But first, I listened to Seriously…I’m Kidding, written and read by Ellen DeGeneres.  I’m really enjoying the celeb-bio-audiobooks-read-by-the-celebs.  I don’t think it was necessary to the full enjoyment of it, like with Bossypants, but since I don’t have broadcast TV, it was nice to hear her voice again.  I pretty much love her, and dreamed the other night we were married (awkward).

Pure by Julianna Baggott is post-apocalyptic YA on Tim Burton.  There was this bomb, right, and it fused things to people, and now this girl has her doll head as part of her hand, and it’s CREEPY and it BLINKS and the whole thing is horrifying, and then there’s plot, which doesn’t quite live up to the idea but still, I liked it and am looking forward to the next one.

Dr. Horrible and Other Horrible Stories is a comic that needed reading.  The art was good, the stories were good, you should see Dr. Horrible if you haven’t, and you should see it again if you have.  SEQUEL NOW PLEASE.

We read a Harlequin NASCAR romance for our book club in February.  No seriously.  We did that, and they make them.  It’s called Speed Dating, it’s by Nancy Warren, and we were all disappointed that it did not live up to its truly awesome title.  My spoilery thought on the book are here: http://bookretorts.livejournal.com/2012/02/28/ But to sum it up in a word: UGH.  But I feel that way about a lot of heteronormative romances.

Wayward Saints is a lit-y little book by Suzzy Roche of the Roches.  It’s about a musician going home and her conservative mother who’s afraid of how she’ll be seen, and the teacher who wants to do something cool, and all of that stuff.  I did like it. I’ll be interested to see what Roche does next.

Backwards is the third Red Dwarf novel, by Rob Grant (rather than “Grant Naylor,” the name for the partnership behind two writers, like the previous books) and I went through quite the Red Dwarf obsession this year.  I’d read the others before, but not this one, so it was neat to see where it diverged from the television show and where the writer might had gone if he had not been limited by budget.  Pretty much only for Red Dwarf fans, though.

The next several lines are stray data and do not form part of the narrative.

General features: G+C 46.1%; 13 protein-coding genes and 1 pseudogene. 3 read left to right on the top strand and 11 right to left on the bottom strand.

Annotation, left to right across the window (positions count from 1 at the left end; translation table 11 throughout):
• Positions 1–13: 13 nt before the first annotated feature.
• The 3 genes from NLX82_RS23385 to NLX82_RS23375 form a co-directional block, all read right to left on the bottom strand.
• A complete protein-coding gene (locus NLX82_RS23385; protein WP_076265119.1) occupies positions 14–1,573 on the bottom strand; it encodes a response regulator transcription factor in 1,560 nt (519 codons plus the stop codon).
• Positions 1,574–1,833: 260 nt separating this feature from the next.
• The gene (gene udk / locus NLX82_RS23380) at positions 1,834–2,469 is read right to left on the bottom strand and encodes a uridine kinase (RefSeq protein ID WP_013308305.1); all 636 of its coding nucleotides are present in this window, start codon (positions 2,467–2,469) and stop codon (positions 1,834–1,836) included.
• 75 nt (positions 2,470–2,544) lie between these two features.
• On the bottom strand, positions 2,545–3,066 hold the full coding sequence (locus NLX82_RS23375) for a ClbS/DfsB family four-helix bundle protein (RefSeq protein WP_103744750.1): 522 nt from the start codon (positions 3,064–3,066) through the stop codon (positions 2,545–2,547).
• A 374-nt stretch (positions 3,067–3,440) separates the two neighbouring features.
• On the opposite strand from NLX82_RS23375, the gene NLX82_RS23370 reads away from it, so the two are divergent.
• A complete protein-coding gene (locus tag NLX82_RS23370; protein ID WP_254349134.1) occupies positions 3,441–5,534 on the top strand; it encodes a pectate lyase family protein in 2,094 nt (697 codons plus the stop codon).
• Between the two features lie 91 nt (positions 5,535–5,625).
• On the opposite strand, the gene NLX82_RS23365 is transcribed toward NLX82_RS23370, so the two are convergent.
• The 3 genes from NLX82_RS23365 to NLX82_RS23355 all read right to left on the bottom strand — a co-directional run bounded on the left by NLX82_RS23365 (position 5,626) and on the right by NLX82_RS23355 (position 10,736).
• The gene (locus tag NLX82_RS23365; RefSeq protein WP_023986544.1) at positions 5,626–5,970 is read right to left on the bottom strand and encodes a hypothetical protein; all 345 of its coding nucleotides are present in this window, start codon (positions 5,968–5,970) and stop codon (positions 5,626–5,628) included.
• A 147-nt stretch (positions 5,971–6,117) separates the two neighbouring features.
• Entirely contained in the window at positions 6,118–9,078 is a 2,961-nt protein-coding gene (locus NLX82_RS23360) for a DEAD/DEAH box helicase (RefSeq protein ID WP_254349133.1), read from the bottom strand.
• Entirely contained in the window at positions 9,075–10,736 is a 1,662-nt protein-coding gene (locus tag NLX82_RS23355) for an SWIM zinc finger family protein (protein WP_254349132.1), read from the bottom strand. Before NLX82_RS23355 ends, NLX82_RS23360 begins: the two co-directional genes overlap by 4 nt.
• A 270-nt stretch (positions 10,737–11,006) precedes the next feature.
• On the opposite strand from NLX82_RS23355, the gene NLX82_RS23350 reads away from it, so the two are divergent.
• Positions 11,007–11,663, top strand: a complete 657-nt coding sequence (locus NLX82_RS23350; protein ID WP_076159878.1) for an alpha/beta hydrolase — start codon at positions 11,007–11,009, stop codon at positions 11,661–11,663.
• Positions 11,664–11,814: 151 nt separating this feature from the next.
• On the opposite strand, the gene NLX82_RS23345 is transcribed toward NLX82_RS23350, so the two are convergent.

Mad Dash is Patricia Gaffney being Patricia Gaffney–so: awesome.  It’s the story of Dash and her husband Andrew and how they’re in a rut, and how things have to change or it’s the end for them.  It’s one of THOSE books, but it’s excellently done that, okay, awesome.  The cover is godawful though.

I finally finished the combo-pack of the Vampire Diaries so that I could finish the last chapter’s recap but I haven’t done that AND you already know my opinions (and then some) if you’re read the recaps, so I’m just skipping those here.  I SWEAR, I am going to do the recap next Monday no matter what (because we’re closed), even if it means writing ALL WEEK to get ahead enough in NaNo to get it done.

Property Of is Alice Hoffman’s The Outsiders.  I love Alice Hoffman AND The Outsiders, so I liked this engrossing book, but I definitely wouldn’t put it at the top of my list for her.

The Android’s Dream by John Scalzi is one of those funny sci-fi books that I always end up not liking because I’m a jerk who hates novels that are consistently funny, but this one won me the heck over.  For serious.  I really liked it.  It IS funny, but it knows when to take itself a little more seriously, and it’s action-packed and twisty-plotted too.  Good times.

Finally, because I’m running out of time here, I read The Walking Dead volumes 13-16.  You know I love The Walking Dead, but the speechifying really got to me in the past one.  Also, I know for sure now that I need to read it in chunks.  One trade is not enough, especially when I read them over the course of the year.  I’ve never seen the show, but with the comic, I never feel like I need to.

Next up: the very end of February and onward!